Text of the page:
Professor of public ethics Clive Hamilton explores the far-reaching implications of geoengineering—the intentional, enduring, large-scale manipulation of the Earth’s climate system.
The world has recently been re-imagined as ‘the Earth system’.
At the same time, the role of humans on Earth has subtly shifted; our task is no longer to minimise our environmental impact but to manage the Earth system.
This has unleashed on the planet a style of thinking—that of the engineer—that was previously applied only to discrete parts of it. It seems likely that the idea of regulating the climate, initially triggered by rising concern about the prospect of a climate emergency, will become normalised, with far-reaching implications.
Join Clive Hamilton at the RSA as he explores the far-reaching implications of geoengineering—the intentional, enduring, large-scale manipulation of the Earth’s climate system.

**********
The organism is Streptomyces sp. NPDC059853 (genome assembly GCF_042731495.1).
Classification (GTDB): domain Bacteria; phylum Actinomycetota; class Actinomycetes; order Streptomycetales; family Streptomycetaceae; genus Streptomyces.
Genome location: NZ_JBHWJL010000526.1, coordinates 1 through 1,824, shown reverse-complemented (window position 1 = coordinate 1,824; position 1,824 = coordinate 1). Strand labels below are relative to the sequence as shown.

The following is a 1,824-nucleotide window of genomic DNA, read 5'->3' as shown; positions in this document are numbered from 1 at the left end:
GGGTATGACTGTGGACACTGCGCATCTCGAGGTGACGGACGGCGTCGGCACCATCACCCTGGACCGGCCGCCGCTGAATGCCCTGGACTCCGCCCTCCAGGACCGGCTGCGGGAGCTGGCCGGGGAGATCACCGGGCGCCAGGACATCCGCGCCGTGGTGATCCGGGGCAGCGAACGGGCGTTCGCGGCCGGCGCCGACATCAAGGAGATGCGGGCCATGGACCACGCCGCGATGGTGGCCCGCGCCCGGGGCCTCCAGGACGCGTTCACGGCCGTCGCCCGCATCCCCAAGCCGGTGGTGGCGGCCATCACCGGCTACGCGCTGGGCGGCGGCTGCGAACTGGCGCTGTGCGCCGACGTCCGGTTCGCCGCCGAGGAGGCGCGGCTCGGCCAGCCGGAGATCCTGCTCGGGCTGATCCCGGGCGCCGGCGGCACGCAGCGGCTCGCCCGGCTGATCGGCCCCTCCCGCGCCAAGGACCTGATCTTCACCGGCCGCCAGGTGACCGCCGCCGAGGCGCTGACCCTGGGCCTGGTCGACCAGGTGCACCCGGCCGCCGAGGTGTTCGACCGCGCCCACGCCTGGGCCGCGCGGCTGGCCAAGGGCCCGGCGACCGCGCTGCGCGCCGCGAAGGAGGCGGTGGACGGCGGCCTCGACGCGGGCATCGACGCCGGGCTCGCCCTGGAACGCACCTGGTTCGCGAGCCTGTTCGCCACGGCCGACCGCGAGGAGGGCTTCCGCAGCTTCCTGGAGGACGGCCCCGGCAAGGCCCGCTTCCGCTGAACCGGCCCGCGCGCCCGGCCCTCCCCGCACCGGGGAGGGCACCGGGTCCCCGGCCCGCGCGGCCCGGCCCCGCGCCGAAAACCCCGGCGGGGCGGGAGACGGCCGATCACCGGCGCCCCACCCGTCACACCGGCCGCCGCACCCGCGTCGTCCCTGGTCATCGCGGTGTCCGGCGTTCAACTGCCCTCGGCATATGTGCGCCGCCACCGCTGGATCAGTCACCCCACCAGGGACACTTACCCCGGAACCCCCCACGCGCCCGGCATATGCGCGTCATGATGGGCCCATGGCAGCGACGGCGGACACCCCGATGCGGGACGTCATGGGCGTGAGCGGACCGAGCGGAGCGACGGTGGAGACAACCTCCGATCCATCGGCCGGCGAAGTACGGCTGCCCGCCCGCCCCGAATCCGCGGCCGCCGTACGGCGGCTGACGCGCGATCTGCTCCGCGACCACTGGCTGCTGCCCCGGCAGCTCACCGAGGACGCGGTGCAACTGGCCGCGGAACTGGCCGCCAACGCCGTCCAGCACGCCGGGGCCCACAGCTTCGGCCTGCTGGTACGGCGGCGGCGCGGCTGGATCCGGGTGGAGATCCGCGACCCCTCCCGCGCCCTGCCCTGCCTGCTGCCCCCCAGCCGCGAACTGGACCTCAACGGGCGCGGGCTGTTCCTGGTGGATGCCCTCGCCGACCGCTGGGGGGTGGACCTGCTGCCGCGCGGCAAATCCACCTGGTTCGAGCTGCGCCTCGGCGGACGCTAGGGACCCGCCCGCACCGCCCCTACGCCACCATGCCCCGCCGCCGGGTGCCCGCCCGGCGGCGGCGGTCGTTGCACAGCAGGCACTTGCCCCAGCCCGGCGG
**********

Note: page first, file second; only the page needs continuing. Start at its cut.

Speaker: Clive Hamilton, Charles Sturt Professor of Public Ethics, the Centre for Applied Philosophy and Public Ethics in Canberra and visiting academic at Oxford University’s Uehiro Centre for Practical Ethics.
Chair: Bob Ward, policy and communications director, Grantham Research Institute on Climate Change and the Environment, LSE
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